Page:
Launched under the name FOCA I (fishery No. K-13-K)
Tonnage 204 ton gross, 126 net, dim. 111.4 x 24.9 x 14ft. (draught)
Powered by 2-cyl. steam engines of 17nhp.
March 1921 sold to Sir Ernest Shackleton after he made a short visit to Norway, she was renamed QUEST.
Shackleton would use the vessel for his expedition to the Antarctic, but she was not so suitable for the voyage, small and straight stemmed, with an awkward square rig on her mainmast. He engines were too weak, and her boilers found at sea cracked. In all ports of call she needed repairs.
17 September 1921 she sailed from the St Katharine’s Dock in London under command of Capt. Worsley.
The QUEST made calls at Lisbon, Madeira, Cape Verde and Rio de Janeiro, at Rio de Janeiro Shackleton did have a heart attack, but when the ships doctor Macklin want to make an examination, he refused, but the doctor could see that he had a heart problem.
After sailing from Rio de Janeiro bound for South Georgia, Shackleton mentally changed he seemed unnaturally listless, always the leader and full of ideas, now he had not any plans and it seemed that he had turned to the past.
04 January 1922 she arrived off South Georgia and anchored off the whaling station of Grytviken.
Early in the morning of 5 January Dr. Macklin was called to Shackleton bunk and he found him with an other heart attack, not much he could do and a few minutes later Shackleton died.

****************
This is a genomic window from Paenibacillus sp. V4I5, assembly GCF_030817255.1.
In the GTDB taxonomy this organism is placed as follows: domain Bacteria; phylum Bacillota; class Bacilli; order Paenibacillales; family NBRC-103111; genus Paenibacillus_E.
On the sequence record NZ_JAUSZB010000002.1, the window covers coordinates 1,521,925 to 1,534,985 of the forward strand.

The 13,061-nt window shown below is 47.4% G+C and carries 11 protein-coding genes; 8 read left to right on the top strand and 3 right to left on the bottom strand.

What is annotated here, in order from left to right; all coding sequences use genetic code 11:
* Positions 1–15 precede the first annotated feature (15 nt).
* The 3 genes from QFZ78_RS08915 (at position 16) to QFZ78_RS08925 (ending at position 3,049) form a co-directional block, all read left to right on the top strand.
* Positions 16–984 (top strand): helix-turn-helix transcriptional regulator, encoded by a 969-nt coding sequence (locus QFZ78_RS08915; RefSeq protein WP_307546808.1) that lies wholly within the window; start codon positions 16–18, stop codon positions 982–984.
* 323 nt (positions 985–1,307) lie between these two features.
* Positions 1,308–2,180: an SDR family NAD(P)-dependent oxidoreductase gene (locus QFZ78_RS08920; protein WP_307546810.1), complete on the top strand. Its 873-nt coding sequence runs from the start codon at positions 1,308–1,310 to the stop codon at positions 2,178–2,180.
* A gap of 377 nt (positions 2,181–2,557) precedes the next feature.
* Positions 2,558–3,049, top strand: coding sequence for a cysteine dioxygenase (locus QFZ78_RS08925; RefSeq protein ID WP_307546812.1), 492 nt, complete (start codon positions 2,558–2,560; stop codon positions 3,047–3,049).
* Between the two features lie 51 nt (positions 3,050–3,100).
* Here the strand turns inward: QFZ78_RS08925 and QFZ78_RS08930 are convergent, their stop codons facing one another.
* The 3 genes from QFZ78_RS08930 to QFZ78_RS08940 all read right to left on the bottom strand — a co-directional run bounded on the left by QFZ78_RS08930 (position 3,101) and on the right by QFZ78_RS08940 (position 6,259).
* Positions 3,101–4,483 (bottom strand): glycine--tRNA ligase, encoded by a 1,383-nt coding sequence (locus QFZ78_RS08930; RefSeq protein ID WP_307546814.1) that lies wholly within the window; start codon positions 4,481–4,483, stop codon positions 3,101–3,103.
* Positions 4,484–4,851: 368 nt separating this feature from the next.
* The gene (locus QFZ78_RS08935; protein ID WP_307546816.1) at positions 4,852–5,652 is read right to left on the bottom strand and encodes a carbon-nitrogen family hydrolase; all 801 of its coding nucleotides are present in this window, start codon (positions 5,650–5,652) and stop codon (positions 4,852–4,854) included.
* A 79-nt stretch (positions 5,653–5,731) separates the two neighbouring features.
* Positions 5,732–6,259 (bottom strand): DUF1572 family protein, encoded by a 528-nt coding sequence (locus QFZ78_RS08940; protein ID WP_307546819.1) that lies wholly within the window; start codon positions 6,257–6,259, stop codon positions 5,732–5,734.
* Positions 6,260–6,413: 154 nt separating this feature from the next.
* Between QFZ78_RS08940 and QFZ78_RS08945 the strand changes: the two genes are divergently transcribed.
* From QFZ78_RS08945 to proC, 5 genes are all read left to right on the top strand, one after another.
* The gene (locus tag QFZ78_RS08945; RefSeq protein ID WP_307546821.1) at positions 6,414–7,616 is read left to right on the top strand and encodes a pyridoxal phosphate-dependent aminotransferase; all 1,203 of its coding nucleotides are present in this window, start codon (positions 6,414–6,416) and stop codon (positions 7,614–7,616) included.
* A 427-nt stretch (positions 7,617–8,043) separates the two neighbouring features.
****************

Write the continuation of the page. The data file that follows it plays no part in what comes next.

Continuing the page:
(On this expedition Shackleton was appointed an Agent of the Post Master General for this expedition, and provided with one hundred pounds worth of British postage stamps, a circular date stamp and a trio of rectangular hand-stamps of a size to fit over a pair of stamps, for three of the countries they were expected to visit; namely Tristan da Cunha, Cough Island and Enderby Land.) as given in Log Book 1983 Vol 13 page 311.
After Shackleton death, his body was send back to England for burial, but when his wife Emily got the message of his death, she decided that her husband should be buried on South Georgia.
After arrival of Shackleton’s body at Montevideo, it was send back to South Georgia. And there his body was laid to rest on 05 March 1922 in the Norwegian cemetery.
After Shackleton died, the QUEST carried on, under Wild’s command, but he was not a leader and without Shackleton he was lost, he started drinking heavily; he had never done before on sea.
Before the QUEST sailed home in June, Wild took her to Elephant Island.
16 September 1922 she arrived in Portsmouth.
1923 Sold to to W.G Oliffe, Cowes.